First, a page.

This Christmas Card was made in Bavaria, Germany and is believed to date from the late 19th Century. Printed on the inside is the following poem-
“With fortune’s football at your feet
This merry Christmas Day,
May you attain your goal, and meet
With few kicks on the way”
Handwritten on the reverse is the simple message-
‘To Ted from Daisy’
Merry Christmas and a Happy New Year from all at the World Rugby Museum!
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Keith Gregson, Sunderland RFC’s archivist and historian has, through a combination of knowledge, effort and luck, pieced together the wartime records of all 45 rugby players who were selected to play for Sunderland RFC 1st, 2nd and 3rd XVs on 17 January 1914 – just over 6 months before the outbreak of the First World War. This is an abridged introduction to the full work, Can you do nothing to mend my broken heart? THE ASHBROOKE BOYS – A SPORTS CLUB AT WAR (1914 -18) which is available to purchase.
Members of the 1911/12 Sunderland RFC 1st XV. Front row (L-R) Charles Pickersgill, John Hopper and John Gillies; back row (L-R) Herbert Todd and Edward Moore, James Adamson and William Laing). All saw active service in the First World War. Pickersgill was wounded; Laing became a prisoner of war; Moore and Adamson never returned.
On that particular Saturday Sunderland Rugby Football Club (SRFC) 1st XV played Monkseaton 1st XV at Sunderland’s Ashbrooke ground while the 2nd XV reversed the fixture. The 3rd XV was due to travel to Durham City to take on Bede College.
Of the 45 chosen to represent SRFC on 17 January 1914, twelve died as a result of the war.
In late April 1911, the Monmouthshire Evening Post reported on a charity game held at Rodney Parade. A “Married” team was turned out in a variety of shirts owned by the side’s skipper, Charlie Pritchard. A fixture in the fearsome Newport side for the first decade of the twentieth century, Charlie was a core forward in the Welsh pre-First World War “Golden Age” side. Most famously, he was many pundits’ choice as “Man of the Match” on that famous day in December 1905 when Wales beat the All Blacks. He is sat in the centre of the shot, the ball resting on his bandaged knee, his gentle gaze fixed on the camera. He is proudly wearing an All Black shirt. On his left is another Newport legend, George Boots, who is wearing an Anglo-Welsh touring shirt from 1908. Two to his right is Jehoida Hodges, sporting a Springbok shirt from their very first tour in 1906. There are also shirts from Australia (again, the Wallabies’ first ever tour in 1908), each of the Home nations, an Ulster shirt and from club sides such as Cardiff and Watsonians. To see Charlie’s collection of shirts is to see a potted history of the growth of the game.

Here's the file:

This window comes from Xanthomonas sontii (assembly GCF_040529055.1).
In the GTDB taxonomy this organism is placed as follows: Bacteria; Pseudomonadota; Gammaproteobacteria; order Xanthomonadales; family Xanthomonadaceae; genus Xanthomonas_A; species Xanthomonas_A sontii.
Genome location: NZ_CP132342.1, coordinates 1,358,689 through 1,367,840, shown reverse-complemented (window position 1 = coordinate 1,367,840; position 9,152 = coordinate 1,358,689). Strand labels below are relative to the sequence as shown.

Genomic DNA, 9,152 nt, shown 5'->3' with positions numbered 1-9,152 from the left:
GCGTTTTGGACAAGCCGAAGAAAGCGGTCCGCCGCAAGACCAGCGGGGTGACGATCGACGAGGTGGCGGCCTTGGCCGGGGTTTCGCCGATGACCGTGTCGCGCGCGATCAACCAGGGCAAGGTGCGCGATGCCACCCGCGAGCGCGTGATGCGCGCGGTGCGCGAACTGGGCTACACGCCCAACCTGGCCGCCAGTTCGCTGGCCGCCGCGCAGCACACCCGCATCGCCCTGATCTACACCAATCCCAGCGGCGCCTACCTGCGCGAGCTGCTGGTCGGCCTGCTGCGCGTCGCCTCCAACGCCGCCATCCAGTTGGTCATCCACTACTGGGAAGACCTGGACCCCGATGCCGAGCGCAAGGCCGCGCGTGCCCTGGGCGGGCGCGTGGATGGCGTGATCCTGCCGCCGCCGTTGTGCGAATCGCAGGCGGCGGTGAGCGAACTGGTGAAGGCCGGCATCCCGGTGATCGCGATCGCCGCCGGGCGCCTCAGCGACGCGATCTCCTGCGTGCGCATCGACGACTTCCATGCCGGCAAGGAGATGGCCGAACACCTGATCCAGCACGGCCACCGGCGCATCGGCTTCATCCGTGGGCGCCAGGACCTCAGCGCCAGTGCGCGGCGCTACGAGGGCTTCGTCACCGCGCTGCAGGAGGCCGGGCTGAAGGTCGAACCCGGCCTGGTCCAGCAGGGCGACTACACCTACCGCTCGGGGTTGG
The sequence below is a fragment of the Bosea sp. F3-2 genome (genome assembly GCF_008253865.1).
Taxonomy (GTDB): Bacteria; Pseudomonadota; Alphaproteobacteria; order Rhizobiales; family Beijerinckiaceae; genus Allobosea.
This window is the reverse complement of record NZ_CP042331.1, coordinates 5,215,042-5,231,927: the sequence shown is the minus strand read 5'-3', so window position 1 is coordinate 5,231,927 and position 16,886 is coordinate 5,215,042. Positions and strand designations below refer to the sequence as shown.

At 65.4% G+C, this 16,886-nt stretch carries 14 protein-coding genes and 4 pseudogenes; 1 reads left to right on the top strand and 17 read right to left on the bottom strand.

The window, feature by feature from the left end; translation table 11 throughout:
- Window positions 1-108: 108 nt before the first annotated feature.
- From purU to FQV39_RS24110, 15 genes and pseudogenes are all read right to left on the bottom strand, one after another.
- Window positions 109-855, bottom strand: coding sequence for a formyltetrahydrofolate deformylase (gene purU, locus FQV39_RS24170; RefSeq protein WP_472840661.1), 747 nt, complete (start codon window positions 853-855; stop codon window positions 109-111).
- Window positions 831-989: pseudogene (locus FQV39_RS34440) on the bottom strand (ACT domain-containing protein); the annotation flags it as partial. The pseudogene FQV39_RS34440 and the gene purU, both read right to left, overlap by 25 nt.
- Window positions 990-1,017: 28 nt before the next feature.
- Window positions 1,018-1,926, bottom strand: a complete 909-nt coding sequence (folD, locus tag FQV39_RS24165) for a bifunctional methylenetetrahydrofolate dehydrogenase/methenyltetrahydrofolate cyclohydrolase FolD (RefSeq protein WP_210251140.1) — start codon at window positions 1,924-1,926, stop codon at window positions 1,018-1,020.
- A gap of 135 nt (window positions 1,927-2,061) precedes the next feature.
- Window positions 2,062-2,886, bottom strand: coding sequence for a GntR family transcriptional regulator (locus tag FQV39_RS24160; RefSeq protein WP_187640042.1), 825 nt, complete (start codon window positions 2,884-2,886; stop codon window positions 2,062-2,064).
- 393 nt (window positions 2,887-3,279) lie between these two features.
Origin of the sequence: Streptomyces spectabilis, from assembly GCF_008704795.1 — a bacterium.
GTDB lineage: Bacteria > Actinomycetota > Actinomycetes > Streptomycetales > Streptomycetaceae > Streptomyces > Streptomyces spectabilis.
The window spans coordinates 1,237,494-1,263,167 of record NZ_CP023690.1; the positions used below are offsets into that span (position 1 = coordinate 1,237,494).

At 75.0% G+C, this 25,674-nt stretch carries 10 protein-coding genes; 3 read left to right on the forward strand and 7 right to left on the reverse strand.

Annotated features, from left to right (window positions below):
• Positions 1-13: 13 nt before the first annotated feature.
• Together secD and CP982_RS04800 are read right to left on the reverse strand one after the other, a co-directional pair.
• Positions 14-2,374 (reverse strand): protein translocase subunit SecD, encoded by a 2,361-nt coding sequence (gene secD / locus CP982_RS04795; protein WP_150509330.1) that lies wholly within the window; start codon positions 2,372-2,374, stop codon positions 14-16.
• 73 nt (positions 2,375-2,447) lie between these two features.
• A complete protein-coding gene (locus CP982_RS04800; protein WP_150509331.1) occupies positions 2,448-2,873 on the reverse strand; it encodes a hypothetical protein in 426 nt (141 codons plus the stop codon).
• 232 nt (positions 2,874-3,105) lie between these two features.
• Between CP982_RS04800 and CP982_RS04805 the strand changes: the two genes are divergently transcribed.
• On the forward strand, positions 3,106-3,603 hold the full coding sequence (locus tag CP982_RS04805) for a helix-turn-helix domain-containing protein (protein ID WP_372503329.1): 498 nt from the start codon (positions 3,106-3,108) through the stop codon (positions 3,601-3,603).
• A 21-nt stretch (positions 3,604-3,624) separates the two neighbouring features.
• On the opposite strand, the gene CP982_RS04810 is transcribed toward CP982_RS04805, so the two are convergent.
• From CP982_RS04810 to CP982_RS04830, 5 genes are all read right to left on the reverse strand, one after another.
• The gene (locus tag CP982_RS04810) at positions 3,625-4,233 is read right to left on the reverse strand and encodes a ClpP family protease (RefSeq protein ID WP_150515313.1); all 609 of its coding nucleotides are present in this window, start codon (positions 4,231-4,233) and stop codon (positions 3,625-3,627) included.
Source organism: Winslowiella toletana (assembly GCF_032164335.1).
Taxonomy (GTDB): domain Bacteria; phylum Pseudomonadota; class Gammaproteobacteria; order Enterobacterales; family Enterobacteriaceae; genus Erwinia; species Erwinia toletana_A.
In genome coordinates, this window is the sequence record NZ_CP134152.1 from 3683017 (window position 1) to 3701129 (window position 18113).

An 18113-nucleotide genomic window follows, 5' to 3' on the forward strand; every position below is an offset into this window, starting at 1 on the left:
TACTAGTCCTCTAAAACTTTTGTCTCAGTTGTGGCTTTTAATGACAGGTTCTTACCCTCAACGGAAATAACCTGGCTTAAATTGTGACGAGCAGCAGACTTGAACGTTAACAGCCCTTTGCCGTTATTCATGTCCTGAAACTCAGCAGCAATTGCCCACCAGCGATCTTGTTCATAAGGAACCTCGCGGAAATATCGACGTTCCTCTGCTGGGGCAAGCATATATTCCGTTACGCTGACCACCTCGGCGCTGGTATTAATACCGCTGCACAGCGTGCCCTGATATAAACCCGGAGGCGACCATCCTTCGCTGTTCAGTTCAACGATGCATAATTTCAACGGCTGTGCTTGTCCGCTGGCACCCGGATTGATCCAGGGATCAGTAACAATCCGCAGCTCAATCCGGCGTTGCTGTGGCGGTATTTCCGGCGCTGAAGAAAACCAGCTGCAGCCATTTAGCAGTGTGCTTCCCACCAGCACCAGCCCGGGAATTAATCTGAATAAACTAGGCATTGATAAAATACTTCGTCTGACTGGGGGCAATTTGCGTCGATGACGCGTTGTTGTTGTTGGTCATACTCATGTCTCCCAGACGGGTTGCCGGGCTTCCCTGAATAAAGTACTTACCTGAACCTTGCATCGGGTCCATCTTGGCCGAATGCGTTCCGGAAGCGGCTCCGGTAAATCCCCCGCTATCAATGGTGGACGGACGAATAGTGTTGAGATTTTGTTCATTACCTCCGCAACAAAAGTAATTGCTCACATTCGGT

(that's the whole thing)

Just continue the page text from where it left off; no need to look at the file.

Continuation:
Across this blog and other social media channels, the World Rugby Museum has commemorated every international rugby player to fall during the First World War. Today is the final entry in the ‘Lest We Forget’ series. With thanks to all those who have contributed articles over the past 4 years.
Photo Credit: Welsh Rugby Union
By the end of October 1918, Fred Perrett had been on active service on the Western Front for three years and, having already been twice wounded, he may well have felt that he had done his bit. For three months now, the German army had been on the retreat and rumours of a ceasefire were spreading. Tragically, however, only a week before the Armistice was signed, Fred was to be caught up in the last major British offensive of the war, the Battle of the Sambre. Continue reading
Sydney Coopper was secretary of the RFU from 1924 to 1947. In 1916 his ship was sunk during the nighttime exchanges during the Battle of Jutland. Coopper survived. This is the story of what happened that night on board HMS Sparrowhawk…
Having had the worst of the daytime exchanges British Admiral John Jellicoe ordered his fleet to spread out in the hope of cutting off the attempted retreat of the German High Seas Fleet. As the sun slipped over the horizon it would be the smaller craft and destroyer flotillas that continued the battle at close range throughout the night. Continue reading
Reginald Oscar Schwarz, who was born in Lee in South London, is perhaps better known as a South African test cricketer than as an England rugby international. His father Robert was a merchant who had been born in Germany, but had become a naturalized British citizen, and his mother Florence came from an industrial background in north-east England. As well as Reginald, they had a son Robert, and a daughter Elsa.
Photo from “Great War – London”
‘Brave Blossoms: the History of Rugby in Japan’ is produced in partnership with ‘England Rugby Travel’ and ‘Kanto District Transport Bureau’.
As the rugby world turns towards the land of the rising sun in anticipation of Asia’s first Rugby World Cup, the World Rugby Museum is delighted to present its new special exhibition ‘Brave Blossoms: the History of Rugby in Japan’.
Featuring new research and objects drawn from around the world, this special exhibition tells the story of how Japan transitioned from the late Edo to early Meiji period and the role that rugby union played in establishing educational and diplomatic links, initially between Japan and Great Britain and then the wider sporting world.
Graphic Magazine, 1874